Jonas Kaufmann impresses with his finely judged phrasing, psychological acuity and seductive swagger
Limelight, August 15, 2020
by Justine Nguyen
Kaufmann is a vital, virile Otello but perhaps the biggest star is the orchestra under Antonio Pappano.
Those who doubted whether Jonas Kaufmann truly had the goods for Otello when he made his debut in 2017 at the Royal Opera House will find much to appreciate here. The recording studio is mercifully more congenial to the tenor’s moderate-sized voice, which means he’s able to focus more on characterisation rather than just pumping out the notes. Recorded last summer in Rome with the Orchestra dell’Accademia Nazionale di Santa Cecilia under Antonio Pappano, it’s very much worth a listen.

Kaufmann is a vital, virile Otello, and many aspects of his portrayal are terrific. What his voice lacks in power, he makes up for in dramatic intensity, and you come to understand the character’s deep-seated neuroses well. The burnished, trumpet-like sound he brings to certain phrases is thrilling, and he manages to genuinely send a shiver up the spine when he begins to suspect that Desdemona has been unfaithful to him. As on stage, his portrayal emphasises Otello’s nobility, making his fall from grace all the more violent. Most special of all is the way he registers Iago’s deception in the opera’s final moments – the stunned tone he deploys suggests total psychological collapse, while the dagger thrust of the last bacio is rendered almost like a death rattle.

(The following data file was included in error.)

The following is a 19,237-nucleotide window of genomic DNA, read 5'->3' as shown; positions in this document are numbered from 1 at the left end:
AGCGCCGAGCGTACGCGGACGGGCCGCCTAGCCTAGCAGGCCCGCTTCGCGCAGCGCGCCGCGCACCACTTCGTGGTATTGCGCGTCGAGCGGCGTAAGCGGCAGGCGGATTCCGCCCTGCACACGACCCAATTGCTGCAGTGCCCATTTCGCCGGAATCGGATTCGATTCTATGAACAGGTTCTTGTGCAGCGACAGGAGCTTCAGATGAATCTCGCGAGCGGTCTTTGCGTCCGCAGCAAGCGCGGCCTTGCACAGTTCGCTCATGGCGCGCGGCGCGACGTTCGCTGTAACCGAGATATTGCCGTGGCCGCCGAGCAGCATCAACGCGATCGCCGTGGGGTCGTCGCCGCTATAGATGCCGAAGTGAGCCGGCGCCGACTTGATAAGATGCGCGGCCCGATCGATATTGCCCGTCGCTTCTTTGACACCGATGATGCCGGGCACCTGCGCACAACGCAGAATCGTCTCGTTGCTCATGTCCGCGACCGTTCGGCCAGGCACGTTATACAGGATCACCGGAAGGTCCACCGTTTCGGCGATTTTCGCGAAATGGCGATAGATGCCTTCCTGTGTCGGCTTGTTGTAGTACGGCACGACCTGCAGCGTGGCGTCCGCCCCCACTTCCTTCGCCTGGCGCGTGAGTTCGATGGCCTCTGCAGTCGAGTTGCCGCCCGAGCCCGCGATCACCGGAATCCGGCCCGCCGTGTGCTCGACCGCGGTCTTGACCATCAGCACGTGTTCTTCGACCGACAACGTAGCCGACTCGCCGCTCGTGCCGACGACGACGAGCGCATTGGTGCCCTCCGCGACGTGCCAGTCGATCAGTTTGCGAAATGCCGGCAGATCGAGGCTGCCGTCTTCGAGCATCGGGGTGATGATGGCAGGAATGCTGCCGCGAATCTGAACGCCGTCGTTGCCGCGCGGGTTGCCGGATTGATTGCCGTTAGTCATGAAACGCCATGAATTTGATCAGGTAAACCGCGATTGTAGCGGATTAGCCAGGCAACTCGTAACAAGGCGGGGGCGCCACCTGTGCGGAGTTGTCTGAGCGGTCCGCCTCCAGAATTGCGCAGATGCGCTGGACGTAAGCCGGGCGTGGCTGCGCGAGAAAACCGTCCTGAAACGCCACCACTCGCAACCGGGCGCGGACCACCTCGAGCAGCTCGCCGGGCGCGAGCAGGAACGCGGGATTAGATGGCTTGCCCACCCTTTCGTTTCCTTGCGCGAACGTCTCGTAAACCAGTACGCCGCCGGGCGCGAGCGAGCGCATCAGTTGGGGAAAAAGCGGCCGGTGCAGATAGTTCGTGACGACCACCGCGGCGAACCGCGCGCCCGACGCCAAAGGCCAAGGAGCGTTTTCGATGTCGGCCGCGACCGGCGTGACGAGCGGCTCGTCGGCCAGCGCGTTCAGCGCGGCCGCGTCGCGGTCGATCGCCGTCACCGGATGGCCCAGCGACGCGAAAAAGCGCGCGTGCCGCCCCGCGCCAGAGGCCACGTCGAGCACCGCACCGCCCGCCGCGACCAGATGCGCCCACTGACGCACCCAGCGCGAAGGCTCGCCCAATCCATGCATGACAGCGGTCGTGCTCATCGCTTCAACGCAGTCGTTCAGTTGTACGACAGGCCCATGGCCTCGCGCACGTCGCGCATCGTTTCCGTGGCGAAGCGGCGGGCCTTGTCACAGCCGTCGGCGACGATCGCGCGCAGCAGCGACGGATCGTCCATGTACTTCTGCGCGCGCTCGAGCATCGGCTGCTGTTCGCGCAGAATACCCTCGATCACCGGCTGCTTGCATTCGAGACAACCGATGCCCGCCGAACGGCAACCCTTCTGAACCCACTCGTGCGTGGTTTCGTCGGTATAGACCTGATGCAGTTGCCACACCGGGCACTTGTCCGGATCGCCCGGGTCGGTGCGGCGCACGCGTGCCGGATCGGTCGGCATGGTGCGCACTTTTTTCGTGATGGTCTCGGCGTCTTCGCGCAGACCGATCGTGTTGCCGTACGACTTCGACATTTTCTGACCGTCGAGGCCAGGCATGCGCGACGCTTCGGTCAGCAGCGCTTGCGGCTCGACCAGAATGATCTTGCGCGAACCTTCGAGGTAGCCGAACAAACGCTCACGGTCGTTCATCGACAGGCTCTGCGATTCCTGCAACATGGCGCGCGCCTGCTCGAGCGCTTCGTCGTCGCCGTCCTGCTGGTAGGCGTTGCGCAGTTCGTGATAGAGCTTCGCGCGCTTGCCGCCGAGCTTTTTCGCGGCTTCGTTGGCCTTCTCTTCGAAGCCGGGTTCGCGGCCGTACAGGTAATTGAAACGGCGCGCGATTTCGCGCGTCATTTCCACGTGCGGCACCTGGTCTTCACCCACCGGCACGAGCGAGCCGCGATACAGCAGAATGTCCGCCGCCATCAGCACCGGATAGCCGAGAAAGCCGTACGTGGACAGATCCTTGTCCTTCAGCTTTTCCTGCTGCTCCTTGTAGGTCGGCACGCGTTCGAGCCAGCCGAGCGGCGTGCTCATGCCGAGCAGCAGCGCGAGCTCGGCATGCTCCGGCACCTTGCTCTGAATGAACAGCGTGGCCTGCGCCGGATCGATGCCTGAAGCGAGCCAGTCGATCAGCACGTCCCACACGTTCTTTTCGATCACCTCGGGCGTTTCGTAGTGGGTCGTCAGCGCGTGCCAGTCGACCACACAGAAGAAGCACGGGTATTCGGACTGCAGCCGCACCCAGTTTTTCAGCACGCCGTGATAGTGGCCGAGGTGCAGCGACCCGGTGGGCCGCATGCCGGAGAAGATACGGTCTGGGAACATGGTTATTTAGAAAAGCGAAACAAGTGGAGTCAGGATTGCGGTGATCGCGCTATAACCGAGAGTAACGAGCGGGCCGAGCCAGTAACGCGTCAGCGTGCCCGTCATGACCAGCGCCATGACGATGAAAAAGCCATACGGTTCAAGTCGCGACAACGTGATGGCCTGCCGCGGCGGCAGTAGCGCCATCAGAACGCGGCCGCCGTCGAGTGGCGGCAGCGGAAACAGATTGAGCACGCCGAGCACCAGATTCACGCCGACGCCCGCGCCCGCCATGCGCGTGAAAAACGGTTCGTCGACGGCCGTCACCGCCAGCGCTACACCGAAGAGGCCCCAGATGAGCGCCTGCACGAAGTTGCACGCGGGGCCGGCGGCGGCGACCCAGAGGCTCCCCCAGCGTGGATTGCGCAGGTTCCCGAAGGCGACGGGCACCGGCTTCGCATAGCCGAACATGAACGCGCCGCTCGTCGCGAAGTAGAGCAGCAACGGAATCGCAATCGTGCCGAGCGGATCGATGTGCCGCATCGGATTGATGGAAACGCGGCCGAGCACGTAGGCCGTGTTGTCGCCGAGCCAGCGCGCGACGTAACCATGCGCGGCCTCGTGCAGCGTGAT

Italian soprano Federica Lombardi is new to the role of Desdemona, and her inexperience does reveal itself in some less imaginative phrasing and timidity of characterisation. One also wants crisper consonants. However, she ably rises to the dramatic challenges of the final act, splendidly passionate and wracked with fear and confusion. Her rich, dark soprano makes for an especially womanly Desdemona, and her Willow Song is appropriately haunting, settling like a cold weight in the stomach. She sounds simply gorgeous opposite Kaufmann in their act one love duet.

As Iago, Carlos Álvarez invests his portrayal with a wealth of subtle detail, such as the curl of the lip as he fabricates Cassio’s incriminating dream, and the insinuating pianissimo as he warns Otello of the dangers of jealousy. He delivers the Credo powerfully, and gives an intentionally dead-behind-the-eyes quality to some of Iago’s faked exuberance that’s really quite chilling. He’s an excellent foil for Kaufmann.

The supporting roles are well-cast, especially Armenian tenor Liparit Avetisyan as a sweet-toned Cassio and French mezzo Virginie Verrez as a sympathetic Emilia.

But perhaps the biggest star is the orchestra under Pappano, who more or less steal the show. He conducts with his customary passion and scrupulous musical detail, but you sense that his interpretation of the opera has sharpened too. His reading is grittier, strings almost slashing in places, and there’s a drive to certain passages that are exhilarating. The Orchestra e Coro dell’Accademia Nazionale di Santa Cecilia are also brilliant, supernaturally cohesive and dramatically alert.

We all bemoan the lack of full opera recordings nowadays – here’s a great one.

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